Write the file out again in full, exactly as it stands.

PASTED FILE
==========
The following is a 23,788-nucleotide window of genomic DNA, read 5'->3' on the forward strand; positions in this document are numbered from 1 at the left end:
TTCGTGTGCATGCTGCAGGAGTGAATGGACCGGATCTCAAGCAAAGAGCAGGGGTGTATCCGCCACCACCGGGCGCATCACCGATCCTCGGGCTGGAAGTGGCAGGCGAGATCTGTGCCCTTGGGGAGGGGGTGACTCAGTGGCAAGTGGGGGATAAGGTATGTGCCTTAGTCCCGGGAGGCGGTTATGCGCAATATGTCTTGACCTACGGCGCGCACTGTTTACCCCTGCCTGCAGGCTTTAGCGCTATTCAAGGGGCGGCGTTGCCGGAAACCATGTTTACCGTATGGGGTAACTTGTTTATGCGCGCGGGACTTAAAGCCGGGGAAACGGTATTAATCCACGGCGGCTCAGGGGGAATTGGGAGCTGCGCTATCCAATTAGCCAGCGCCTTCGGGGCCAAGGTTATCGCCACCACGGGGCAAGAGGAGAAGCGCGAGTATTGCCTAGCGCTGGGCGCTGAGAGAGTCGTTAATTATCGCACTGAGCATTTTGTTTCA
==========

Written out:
The following is a 23,788-nucleotide window of genomic DNA, read 5'->3' on the forward strand; positions in this document are numbered from 1 at the left end:
TTCGTGTGCATGCTGCAGGAGTGAATGGACCGGATCTCAAGCAAAGAGCAGGGGTGTATCCGCCACCACCGGGCGCATCACCGATCCTCGGGCTGGAAGTGGCAGGCGAGATCTGTGCCCTTGGGGAGGGGGTGACTCAGTGGCAAGTGGGGGATAAGGTATGTGCCTTAGTCCCGGGAGGCGGTTATGCGCAATATGTCTTGACCTACGGCGCGCACTGTTTACCCCTGCCTGCAGGCTTTAGCGCTATTCAAGGGGCGGCGTTGCCGGAAACCATGTTTACCGTATGGGGTAACTTGTTTATGCGCGCGGGACTTAAAGCCGGGGAAACGGTATTAATCCACGGCGGCTCAGGGGGAATTGGGAGCTGCGCTATCCAATTAGCCAGCGCCTTCGGGGCCAAGGTTATCGCCACCACGGGGCAAGAGGAGAAGCGCGAGTATTGCCTAGCGCTGGGCGCTGAGAGAGTCGTTAATTATCGCACTGAGCATTTTGTTTCA